Conserving Australia, one fence at a time

Whether they’re protecting vegetation, wildlife or other environmental assets, conservation land managers are increasingly recognising the benefits of a good quality, long lasting fence.

In many cases, they’re turning to all-steel construction because it offers greater protection against fire and corrosion than timber, and are easy to install and maintain.

When a bushfire ripped through Ngarkat Conservation Park near Bordertown in the south-east of South Australia in January 2014, for instance, protecting what new growth would return and restoring local habitats for native animals became a priority.

The initial priority was to keep out the cattle from neighbouring properties and protect the all-important food sources for the endangered Mallee emu-wren and other natives which make their home in Ngarkat.

The emu-wren has been listed as an endangered species, with only 4,000 of the tiny birds estimated to remain.

Contractor Shayne Hovey was tasked with repairing and installing 17 kilometres of fence, with financial support from the local Coorong Tatiara Local Action Plan Committee, and chose Waratah fencing products.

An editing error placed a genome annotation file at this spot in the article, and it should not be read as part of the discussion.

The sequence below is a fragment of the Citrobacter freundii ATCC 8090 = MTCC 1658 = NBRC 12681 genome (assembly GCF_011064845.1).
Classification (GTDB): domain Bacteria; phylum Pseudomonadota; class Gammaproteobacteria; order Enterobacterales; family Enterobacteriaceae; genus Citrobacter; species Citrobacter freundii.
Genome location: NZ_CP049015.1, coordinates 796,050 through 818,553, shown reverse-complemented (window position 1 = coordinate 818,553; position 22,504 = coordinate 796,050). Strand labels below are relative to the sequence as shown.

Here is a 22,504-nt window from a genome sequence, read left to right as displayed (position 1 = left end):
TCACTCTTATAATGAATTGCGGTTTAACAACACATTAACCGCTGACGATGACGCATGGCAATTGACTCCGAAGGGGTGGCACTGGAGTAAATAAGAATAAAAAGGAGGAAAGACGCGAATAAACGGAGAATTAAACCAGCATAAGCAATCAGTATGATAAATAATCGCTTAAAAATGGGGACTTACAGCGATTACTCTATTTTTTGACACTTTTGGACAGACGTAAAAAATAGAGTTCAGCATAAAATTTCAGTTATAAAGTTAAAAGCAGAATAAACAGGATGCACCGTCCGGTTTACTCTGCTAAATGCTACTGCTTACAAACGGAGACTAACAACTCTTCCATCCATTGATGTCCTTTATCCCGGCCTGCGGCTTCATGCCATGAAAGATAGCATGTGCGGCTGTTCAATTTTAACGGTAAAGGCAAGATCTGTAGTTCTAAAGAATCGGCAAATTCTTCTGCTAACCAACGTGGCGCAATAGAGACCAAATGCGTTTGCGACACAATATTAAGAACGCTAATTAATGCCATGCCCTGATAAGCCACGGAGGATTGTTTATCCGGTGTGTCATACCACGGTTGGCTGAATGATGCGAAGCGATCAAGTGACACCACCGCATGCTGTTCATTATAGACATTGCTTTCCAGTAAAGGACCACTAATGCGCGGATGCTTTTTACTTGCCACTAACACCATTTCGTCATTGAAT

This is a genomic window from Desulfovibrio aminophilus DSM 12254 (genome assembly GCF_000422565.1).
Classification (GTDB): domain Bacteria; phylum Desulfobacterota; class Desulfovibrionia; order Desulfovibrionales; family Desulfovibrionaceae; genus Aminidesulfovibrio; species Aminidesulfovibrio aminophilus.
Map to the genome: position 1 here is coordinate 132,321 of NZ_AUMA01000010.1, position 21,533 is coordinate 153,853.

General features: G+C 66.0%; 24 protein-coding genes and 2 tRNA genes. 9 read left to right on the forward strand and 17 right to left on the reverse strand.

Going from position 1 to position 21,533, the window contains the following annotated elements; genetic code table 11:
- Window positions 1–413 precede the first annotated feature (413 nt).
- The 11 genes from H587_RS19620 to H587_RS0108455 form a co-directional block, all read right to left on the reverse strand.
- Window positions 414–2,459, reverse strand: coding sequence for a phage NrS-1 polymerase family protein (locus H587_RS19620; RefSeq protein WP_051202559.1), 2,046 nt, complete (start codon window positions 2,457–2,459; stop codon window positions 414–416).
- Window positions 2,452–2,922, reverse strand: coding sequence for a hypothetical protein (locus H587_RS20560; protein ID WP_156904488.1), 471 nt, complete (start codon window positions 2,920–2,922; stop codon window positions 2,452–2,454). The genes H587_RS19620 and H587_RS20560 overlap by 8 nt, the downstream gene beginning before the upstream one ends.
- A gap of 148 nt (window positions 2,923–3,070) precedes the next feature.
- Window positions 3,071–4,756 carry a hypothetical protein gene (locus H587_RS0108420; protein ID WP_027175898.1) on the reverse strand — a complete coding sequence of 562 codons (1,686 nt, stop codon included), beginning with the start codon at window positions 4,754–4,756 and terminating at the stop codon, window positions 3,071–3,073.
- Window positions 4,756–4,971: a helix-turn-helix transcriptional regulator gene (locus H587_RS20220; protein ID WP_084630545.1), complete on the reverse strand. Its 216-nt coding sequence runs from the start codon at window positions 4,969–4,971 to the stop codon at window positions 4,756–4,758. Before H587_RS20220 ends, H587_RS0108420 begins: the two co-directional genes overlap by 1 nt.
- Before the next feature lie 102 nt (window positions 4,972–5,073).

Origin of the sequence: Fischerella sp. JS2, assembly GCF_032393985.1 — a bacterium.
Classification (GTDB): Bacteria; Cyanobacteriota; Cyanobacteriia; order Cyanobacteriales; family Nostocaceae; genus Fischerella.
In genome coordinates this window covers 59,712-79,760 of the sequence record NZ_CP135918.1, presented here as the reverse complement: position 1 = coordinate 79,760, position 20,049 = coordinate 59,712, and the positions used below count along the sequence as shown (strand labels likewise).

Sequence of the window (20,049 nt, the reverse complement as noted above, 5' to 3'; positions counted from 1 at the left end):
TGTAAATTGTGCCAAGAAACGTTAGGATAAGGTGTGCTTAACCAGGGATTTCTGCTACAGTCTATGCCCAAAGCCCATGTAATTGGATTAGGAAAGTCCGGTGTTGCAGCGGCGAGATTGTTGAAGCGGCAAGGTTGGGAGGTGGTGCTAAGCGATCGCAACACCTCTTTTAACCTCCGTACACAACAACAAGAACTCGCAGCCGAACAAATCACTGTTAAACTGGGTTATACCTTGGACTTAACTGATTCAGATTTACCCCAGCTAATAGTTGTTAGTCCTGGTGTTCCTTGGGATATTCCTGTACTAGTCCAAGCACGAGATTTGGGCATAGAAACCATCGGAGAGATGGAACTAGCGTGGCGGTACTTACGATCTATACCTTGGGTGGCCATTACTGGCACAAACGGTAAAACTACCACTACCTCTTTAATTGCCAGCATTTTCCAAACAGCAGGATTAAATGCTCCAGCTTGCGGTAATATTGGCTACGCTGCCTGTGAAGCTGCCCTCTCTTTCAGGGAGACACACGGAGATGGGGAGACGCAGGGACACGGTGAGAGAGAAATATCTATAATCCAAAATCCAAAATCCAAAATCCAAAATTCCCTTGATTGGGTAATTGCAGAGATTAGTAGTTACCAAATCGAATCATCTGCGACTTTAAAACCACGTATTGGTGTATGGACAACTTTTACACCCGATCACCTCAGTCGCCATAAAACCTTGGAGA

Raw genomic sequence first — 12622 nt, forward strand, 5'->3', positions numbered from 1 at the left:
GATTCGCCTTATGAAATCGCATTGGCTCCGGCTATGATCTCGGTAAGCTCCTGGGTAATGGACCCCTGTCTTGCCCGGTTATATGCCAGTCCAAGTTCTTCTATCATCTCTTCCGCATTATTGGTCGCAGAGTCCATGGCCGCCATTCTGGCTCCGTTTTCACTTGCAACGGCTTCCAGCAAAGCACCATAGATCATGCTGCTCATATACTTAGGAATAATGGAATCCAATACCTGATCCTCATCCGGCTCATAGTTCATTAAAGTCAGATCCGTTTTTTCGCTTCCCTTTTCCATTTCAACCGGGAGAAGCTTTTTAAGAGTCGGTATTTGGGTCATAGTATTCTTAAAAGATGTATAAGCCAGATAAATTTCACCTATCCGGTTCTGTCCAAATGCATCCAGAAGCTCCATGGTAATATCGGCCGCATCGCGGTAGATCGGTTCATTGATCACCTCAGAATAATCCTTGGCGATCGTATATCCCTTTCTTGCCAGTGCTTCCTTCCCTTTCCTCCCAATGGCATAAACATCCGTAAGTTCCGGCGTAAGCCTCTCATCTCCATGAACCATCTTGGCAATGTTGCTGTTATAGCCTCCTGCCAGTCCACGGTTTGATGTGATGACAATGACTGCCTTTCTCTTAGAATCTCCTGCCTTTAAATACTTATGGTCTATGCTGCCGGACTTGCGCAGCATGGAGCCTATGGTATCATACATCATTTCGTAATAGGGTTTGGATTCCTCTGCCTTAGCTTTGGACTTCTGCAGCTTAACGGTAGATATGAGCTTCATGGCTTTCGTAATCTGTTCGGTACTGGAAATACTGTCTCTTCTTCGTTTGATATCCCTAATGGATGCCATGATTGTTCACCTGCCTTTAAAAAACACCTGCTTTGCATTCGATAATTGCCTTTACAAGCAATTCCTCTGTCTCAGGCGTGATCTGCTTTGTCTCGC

“Given the area is prone to fires, it was high time the combination of old imported steel posts and pine posts were replaced with something that would stand up to fire,” Mr Hovey said.

“I wouldn’t normally run six lines of barb for a cattle fence, but we meant business with this design – we had to ensure this fence could withstand the abnormally high pressures encountered in an area with significant large wildlife populations.”

At the other end of the country, it’s not just cattle but wild pigs that need to be kept out of ecologically diverse areas, as they not only destroy native fauna but they can be very destructive to wetlands.

Waratah fencing’s Queensland Sales Manager Cameron Condon says this is particularly true in an area known as Keatings Lagoon, south of Cooktown.

“Keatings Lagoon is important from an ecological point of view, but given it is also a key visitor site, Queensland Parks and Wildlife Service (QPWS) needs to protect the resource for the visitors as well.

“Most significantly, for the traditional owners of this park, the Waymbuurr clan of the Guugu Yimidhirr people, it is a very special place so its conservation and protection is of absolute importance.”

Waratah’s been holding training sessions in fencing for traditional owners and QPWS rangers, helping to protect Cape York Peninsula’s beautiful landscapes.

“The sessions were well received, and several participants have gone on to be employed in fencing jobs around the Cape,” Mr Condon said.

“The training has provided some very high quality fences, and increased rangers’ and owners’ knowledge of fence construction and maintenance.”

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